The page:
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Quick Recipe: Pico de Gallo

Pico de gallo is funny just because its literal translation in English is “rooster’s beak.”  But rest assured, there’s no beak involved here.  There isn’t even any chicken involved.  Pico de gallo is actually a salad made primarily of tomatoes, onions and chilies, though other ingredients can be added as well.  Pretty much you can just think of it as a less liquid-y salsa.  This is our version of pico de gallo.

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Pizza Lab #9: Three-Cheese Pesto Grilled Pizza

Pizza Lab is a fun theoretical column in which Meg A. and Erik S. explore their innermost passion for baking and eating pizzas. It exists purely for the sake of experimenting in the kitchen. It may not necessarily be cost-effective everytime, so don’t try this at home kids.

I’m a big fan of Autumn, most of my friends know this. I recently went on about this in my pumpkin spice article. Despite this, September always was a bittersweet month, since Summer is still my favorite time of year no matter what. Halloween and pumpkins are nice, but IMO it’s not quite worth the loss of wearing nothing but t-shirts and driving with the windows down. So before the end of Summer, Meg and I wanted to do one last grilled pizza before temperatures dropped back into the 50s and 60s, making grilling your foods inappropriate and silly (unless of course you live in the south where it’s probably state-law to never go more than a month without igniting your barbecue). We grow lots of basil every summer, and thus make a lot of pesto each year. This combined with the fact that our last grilled pizza almost resembled a panino sandwich in texture made us realize we absolutely needed to make some sort of Tuscan pesto chicken panini inspired pizza. And while this was one of the more tame ideas for a Pizza Lab, it ended up being delicious to the point of borderline sexy.

Three-Cheese Pesto Grilled Pizza

Erik S. So this pizza was pretty okay I guess.
Meg A. Just okay?
Erik S. Sorry, that was a typo… So this pizza was OH MY GOD IT WAS SO OH MY GOD.
Meg A. Haha, that’s better. This pizza was indeed pretty magical. But we knew it was gonna be awesome from the beginning.
Erik S. Magical is a good way to describe it. Only pure magic could have produced such euphoria.
Meg A. Yeah, in our heads (and our noses) we had a pretty good inkling it was gonna be a sheer delight. It’s also probably the most decadent pizza we’ve made yet
Erik S. It’s interesting too considering it’s one of the least outlandish ones we’ve made too.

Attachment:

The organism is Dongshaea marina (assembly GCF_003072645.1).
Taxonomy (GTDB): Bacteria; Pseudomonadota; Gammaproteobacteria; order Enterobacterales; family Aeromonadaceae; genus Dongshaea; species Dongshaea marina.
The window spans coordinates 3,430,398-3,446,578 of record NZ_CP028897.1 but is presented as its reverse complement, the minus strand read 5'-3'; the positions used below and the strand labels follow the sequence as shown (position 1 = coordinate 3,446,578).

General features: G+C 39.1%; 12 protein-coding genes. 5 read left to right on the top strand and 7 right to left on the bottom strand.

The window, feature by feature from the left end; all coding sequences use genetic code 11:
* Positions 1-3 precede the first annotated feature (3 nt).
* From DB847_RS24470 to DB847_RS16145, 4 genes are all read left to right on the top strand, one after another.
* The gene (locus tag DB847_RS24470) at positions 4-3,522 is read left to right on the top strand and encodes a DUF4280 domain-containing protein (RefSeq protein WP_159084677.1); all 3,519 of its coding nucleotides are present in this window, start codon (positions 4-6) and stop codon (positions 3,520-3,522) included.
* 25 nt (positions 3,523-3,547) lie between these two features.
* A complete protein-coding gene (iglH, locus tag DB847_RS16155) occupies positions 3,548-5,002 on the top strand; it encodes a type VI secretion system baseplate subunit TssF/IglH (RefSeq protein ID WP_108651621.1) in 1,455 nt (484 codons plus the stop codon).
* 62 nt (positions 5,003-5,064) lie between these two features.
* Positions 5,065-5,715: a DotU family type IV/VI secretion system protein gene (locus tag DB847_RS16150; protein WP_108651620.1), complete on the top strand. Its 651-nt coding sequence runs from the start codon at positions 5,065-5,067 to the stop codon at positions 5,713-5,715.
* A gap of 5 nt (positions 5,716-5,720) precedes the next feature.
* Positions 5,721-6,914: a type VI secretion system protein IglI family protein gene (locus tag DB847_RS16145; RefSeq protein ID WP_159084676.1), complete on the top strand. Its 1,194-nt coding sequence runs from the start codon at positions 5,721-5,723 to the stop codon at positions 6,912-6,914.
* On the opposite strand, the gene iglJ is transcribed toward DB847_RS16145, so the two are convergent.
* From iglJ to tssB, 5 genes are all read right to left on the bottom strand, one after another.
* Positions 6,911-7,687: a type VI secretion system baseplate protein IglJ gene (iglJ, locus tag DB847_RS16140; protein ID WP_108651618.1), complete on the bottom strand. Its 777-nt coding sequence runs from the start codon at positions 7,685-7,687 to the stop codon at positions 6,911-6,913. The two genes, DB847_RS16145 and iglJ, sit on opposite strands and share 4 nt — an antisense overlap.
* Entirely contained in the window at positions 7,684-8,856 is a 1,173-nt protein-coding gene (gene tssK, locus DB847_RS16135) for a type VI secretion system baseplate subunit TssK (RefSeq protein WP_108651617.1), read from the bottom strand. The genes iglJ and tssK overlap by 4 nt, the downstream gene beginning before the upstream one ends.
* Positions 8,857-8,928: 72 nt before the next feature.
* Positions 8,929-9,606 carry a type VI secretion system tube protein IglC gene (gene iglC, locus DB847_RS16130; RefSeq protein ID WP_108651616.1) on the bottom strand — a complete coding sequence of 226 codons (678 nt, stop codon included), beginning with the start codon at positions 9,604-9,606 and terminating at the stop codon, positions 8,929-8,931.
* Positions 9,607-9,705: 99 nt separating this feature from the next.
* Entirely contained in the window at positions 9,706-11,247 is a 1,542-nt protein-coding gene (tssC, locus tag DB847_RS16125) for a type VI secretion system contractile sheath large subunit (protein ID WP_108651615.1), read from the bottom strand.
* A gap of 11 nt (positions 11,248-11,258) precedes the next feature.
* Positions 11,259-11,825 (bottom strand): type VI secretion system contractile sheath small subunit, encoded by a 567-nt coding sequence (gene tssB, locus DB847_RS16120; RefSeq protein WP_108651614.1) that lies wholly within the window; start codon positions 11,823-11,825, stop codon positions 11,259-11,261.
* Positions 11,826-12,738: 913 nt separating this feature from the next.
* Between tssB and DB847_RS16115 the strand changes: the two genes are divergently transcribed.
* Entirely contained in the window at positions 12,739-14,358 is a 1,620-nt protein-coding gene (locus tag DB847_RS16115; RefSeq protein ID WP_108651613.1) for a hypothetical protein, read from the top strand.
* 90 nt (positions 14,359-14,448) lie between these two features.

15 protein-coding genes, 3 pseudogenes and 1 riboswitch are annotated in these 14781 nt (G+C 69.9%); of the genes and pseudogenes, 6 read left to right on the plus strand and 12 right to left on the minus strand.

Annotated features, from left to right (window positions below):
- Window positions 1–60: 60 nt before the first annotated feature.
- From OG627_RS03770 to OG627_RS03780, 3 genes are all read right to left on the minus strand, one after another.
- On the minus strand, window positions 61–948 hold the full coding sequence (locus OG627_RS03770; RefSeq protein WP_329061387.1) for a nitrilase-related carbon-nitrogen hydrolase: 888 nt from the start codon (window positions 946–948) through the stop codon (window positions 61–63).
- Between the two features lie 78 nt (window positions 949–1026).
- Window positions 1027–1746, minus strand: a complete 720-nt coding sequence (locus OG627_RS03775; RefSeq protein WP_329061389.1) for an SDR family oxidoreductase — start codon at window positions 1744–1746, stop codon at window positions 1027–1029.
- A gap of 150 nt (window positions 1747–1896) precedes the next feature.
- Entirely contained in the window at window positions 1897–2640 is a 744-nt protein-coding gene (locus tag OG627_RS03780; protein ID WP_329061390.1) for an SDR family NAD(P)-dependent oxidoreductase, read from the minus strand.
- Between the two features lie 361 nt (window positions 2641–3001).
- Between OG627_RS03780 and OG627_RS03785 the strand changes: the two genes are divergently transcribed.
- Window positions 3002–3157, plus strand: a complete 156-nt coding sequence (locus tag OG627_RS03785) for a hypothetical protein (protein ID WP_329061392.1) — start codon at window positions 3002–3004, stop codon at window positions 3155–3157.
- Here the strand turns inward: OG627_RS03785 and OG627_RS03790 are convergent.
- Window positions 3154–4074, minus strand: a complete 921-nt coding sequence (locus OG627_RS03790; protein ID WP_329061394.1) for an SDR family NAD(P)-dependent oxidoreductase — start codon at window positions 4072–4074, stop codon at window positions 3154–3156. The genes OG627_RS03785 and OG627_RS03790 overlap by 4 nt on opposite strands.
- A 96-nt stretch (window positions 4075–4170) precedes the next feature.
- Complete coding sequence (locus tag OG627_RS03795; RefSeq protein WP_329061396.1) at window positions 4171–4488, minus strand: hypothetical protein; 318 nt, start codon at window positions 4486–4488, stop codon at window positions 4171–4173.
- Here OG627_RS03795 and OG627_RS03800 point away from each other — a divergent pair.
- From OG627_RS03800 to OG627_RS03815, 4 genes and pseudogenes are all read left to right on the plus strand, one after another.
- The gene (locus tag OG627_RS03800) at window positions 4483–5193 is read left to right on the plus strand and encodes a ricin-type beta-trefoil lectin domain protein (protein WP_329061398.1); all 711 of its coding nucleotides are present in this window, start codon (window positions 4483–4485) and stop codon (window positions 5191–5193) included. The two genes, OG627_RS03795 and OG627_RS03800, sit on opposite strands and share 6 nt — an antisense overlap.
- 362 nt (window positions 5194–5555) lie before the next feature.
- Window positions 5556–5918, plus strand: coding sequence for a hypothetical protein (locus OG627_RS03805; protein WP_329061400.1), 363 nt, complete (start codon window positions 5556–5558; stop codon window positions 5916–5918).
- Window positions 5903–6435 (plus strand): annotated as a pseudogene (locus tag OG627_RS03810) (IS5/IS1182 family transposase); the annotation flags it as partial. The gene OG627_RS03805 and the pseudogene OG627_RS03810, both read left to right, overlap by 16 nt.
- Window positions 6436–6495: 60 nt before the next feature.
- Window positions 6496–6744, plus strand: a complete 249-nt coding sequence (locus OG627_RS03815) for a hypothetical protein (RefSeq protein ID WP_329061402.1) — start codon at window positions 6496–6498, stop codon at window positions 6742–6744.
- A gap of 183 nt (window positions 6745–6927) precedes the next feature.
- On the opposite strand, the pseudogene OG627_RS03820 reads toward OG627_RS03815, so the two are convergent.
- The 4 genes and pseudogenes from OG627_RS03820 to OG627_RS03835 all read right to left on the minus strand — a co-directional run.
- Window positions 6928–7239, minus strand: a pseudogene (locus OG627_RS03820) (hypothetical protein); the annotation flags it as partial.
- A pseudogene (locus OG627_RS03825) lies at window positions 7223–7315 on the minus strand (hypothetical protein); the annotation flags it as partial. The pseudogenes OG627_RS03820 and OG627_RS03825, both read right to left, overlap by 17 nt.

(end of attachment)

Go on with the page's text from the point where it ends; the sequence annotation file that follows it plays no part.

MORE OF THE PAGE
Meg A. True. It’s the most traditional-ish.
Erik S. Hm. Looking back at the photos is taking me back. Oh man… We need to relive that pizza some day. I’m feeling feelings.
Meg A. Do you need a minute? Don’t forget to lock your door…

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Pizza Lab #2: Souvlaki Gyro Pizza

Pizza Lab is a fun theoretical column in which Meg A. and Erik S. explore their innermost passion for baking and eating pizzas. It exists purely for the sake of experimenting in the kitchen. It may not necessarily be cost-effective everytime, so don’t try this at home kids.

So it’s looking like Pizza Lab managed to snag a second edition after all. Considering the effort that went into the original, we weren’t sure if we’d be up to a second one. Nonetheless, the first one received a decent number of views, which goes to show you apparently if you post something pizza-related on the internet, it will receive attention. That, and also come on, it’s friggin pizza. We couldn’t let ourselves be too lazy to make pizza together! Oh but where was I, this edition we made a pizza based on the idea of gyros.

Souvlaki Gyro Pizza

Gyros are a delicious, albeit misnomered, staple of Greek-American cuisine. Meats and vegetables served in a pita wrap and slathered in one of the most ironically delicious sauces on the planet, considering tzatziki’s appearance. Authentic gyro in Greece doesn’t necessarily need to be served in a wrap, since it actually refers to the style of broiling an enormous block of meat on a long, narrow tube-like cooker called a spit (cue penis jokes). The meat, usually lamb or chicken, is shaved off into slices, and basically tastes like something that should gross you out but is somehow delightful. In America, where the gyro pita has become synonymous with Greek restaurants and diners everywhere, we simply refer to anything involving a pita rolled up as a gyro. It’s not technically correct, but who the fuck cares, no one’s capable of arguing when they have a mouthful of sweet, sweet spit-meat (again, penis jokes). Souvlaki on the other hand refers to any meat seasoned with lemon and Greek spices, then skewered and grilled. But whatever, this is getting too in-depth and technical for something that appears side-by-side pictures of video games and half-nude anime girls. You all know what a gyro is.

Erik S. So we actually were talking about this idea for a while right?
Meg A. Yeah. I think the day you had that really crappy gyro the idea of a gyro pizza came up.
Erik S. Oh right, you mean the pile of onions which may or may not have contained traces of chicken and pita.
Meg A. Yes, that.
Erik S. Following this, we began craving gyros like a couple of manic, pregnant, Greek women, only without the excess body hair and fetus.
Meg A. Well… without the fetus at least, haha.
Erik S. Uh… yyyeah.

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